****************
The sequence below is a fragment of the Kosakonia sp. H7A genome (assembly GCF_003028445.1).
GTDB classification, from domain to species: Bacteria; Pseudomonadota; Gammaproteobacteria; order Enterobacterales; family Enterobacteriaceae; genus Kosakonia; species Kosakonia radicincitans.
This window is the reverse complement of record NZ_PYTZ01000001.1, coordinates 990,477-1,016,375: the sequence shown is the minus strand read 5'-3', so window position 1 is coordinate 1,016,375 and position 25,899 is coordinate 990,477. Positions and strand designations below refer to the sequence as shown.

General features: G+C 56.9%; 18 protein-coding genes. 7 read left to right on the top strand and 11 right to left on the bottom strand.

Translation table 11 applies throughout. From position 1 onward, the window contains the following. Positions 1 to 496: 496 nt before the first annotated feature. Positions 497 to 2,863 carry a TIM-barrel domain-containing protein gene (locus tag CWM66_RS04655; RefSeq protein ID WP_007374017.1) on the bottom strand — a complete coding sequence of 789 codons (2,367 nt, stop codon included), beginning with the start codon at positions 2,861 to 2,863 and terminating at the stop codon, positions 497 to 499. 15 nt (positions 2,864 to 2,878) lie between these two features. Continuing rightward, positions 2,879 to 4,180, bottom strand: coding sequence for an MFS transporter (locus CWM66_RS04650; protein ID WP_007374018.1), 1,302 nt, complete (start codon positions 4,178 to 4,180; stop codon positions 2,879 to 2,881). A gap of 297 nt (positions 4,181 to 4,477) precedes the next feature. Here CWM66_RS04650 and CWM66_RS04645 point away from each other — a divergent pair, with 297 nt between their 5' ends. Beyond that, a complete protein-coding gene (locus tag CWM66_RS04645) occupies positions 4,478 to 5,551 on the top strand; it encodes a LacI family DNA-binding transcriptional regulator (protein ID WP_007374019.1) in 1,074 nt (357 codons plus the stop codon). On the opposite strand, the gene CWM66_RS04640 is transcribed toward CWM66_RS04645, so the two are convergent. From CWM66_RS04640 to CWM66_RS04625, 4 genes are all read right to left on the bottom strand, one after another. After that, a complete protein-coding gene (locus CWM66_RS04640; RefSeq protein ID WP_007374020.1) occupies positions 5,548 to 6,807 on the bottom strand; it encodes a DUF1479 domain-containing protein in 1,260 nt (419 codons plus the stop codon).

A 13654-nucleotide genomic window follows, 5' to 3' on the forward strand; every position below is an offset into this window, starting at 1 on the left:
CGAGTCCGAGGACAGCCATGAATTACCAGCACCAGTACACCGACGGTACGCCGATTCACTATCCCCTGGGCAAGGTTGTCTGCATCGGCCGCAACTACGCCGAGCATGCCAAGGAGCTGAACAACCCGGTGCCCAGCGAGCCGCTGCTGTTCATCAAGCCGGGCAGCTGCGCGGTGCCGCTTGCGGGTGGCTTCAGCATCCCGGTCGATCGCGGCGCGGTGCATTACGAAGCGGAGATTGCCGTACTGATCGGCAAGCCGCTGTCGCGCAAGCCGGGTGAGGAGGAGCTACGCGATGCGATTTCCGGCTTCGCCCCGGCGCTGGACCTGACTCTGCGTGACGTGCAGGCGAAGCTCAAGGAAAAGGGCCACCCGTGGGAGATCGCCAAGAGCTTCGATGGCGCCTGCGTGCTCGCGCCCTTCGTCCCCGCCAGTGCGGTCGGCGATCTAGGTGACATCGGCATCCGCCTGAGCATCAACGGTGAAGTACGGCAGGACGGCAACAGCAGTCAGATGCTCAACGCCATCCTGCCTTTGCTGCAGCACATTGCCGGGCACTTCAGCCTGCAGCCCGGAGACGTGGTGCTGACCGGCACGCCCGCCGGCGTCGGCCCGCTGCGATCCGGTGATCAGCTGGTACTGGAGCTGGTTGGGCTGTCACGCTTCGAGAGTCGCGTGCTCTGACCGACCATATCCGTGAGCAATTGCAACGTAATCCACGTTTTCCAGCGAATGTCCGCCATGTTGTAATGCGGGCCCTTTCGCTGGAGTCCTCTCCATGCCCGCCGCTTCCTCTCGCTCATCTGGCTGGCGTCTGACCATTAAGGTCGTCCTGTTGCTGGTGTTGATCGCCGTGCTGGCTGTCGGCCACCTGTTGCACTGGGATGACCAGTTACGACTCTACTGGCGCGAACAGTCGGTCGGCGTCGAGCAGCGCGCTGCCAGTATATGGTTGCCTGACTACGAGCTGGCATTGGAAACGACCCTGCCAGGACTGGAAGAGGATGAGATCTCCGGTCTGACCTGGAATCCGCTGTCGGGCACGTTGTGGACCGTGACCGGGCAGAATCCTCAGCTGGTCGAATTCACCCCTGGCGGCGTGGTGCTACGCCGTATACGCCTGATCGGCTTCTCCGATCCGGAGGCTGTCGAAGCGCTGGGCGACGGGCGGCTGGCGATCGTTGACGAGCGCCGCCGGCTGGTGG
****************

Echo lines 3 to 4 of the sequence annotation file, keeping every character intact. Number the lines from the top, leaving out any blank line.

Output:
This window is the reverse complement of record NZ_PYTZ01000001.1, coordinates 990,477-1,016,375: the sequence shown is the minus strand read 5'-3', so window position 1 is coordinate 1,016,375 and position 25,899 is coordinate 990,477. Positions and strand designations below refer to the sequence as shown.

General features: G+C 56.9%; 18 protein-coding genes. 7 read left to right on the top strand and 11 right to left on the bottom strand.